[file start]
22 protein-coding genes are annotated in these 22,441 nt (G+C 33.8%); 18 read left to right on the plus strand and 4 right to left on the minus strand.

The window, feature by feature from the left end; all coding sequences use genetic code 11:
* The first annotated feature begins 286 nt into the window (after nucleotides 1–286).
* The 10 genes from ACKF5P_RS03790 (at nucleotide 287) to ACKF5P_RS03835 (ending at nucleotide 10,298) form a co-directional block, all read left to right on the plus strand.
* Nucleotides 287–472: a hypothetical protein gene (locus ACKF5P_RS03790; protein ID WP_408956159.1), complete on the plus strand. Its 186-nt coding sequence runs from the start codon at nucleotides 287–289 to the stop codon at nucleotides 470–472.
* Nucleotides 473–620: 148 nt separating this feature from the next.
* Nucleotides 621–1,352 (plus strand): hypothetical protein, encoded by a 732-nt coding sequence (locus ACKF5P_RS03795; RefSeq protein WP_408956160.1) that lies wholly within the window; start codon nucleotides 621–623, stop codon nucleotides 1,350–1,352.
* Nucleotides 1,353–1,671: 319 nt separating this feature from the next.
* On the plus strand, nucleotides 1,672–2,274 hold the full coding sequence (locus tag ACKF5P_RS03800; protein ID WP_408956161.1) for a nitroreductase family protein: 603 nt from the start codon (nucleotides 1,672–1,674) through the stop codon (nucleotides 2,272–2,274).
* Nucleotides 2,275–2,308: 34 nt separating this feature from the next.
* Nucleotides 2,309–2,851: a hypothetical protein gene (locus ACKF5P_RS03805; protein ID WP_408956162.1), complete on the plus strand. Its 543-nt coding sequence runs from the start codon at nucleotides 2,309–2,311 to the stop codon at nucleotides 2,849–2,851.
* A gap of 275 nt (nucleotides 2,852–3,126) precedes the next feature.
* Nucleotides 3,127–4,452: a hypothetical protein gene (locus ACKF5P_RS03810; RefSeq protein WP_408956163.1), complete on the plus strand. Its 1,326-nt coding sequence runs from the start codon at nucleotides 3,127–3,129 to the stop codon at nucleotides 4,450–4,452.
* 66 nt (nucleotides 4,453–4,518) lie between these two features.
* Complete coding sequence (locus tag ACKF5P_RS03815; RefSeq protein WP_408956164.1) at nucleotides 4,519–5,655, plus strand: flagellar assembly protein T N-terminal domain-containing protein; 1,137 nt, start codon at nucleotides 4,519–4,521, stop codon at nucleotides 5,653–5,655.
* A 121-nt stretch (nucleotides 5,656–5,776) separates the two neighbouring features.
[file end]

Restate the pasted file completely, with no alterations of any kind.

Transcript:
22 protein-coding genes are annotated in these 22,441 nt (G+C 33.8%); 18 read left to right on the plus strand and 4 right to left on the minus strand.

The window, feature by feature from the left end; all coding sequences use genetic code 11:
* The first annotated feature begins 286 nt into the window (after nucleotides 1–286).
* The 10 genes from ACKF5P_RS03790 (at nucleotide 287) to ACKF5P_RS03835 (ending at nucleotide 10,298) form a co-directional block, all read left to right on the plus strand.
* Nucleotides 287–472: a hypothetical protein gene (locus ACKF5P_RS03790; protein ID WP_408956159.1), complete on the plus strand. Its 186-nt coding sequence runs from the start codon at nucleotides 287–289 to the stop codon at nucleotides 470–472.
* Nucleotides 473–620: 148 nt separating this feature from the next.
* Nucleotides 621–1,352 (plus strand): hypothetical protein, encoded by a 732-nt coding sequence (locus ACKF5P_RS03795; RefSeq protein WP_408956160.1) that lies wholly within the window; start codon nucleotides 621–623, stop codon nucleotides 1,350–1,352.
* Nucleotides 1,353–1,671: 319 nt separating this feature from the next.
* On the plus strand, nucleotides 1,672–2,274 hold the full coding sequence (locus tag ACKF5P_RS03800; protein ID WP_408956161.1) for a nitroreductase family protein: 603 nt from the start codon (nucleotides 1,672–1,674) through the stop codon (nucleotides 2,272–2,274).
* Nucleotides 2,275–2,308: 34 nt separating this feature from the next.
* Nucleotides 2,309–2,851: a hypothetical protein gene (locus ACKF5P_RS03805; protein ID WP_408956162.1), complete on the plus strand. Its 543-nt coding sequence runs from the start codon at nucleotides 2,309–2,311 to the stop codon at nucleotides 2,849–2,851.
* A gap of 275 nt (nucleotides 2,852–3,126) precedes the next feature.
* Nucleotides 3,127–4,452: a hypothetical protein gene (locus ACKF5P_RS03810; RefSeq protein WP_408956163.1), complete on the plus strand. Its 1,326-nt coding sequence runs from the start codon at nucleotides 3,127–3,129 to the stop codon at nucleotides 4,450–4,452.
* 66 nt (nucleotides 4,453–4,518) lie between these two features.
* Complete coding sequence (locus tag ACKF5P_RS03815; RefSeq protein WP_408956164.1) at nucleotides 4,519–5,655, plus strand: flagellar assembly protein T N-terminal domain-containing protein; 1,137 nt, start codon at nucleotides 4,519–4,521, stop codon at nucleotides 5,653–5,655.
* A 121-nt stretch (nucleotides 5,656–5,776) separates the two neighbouring features.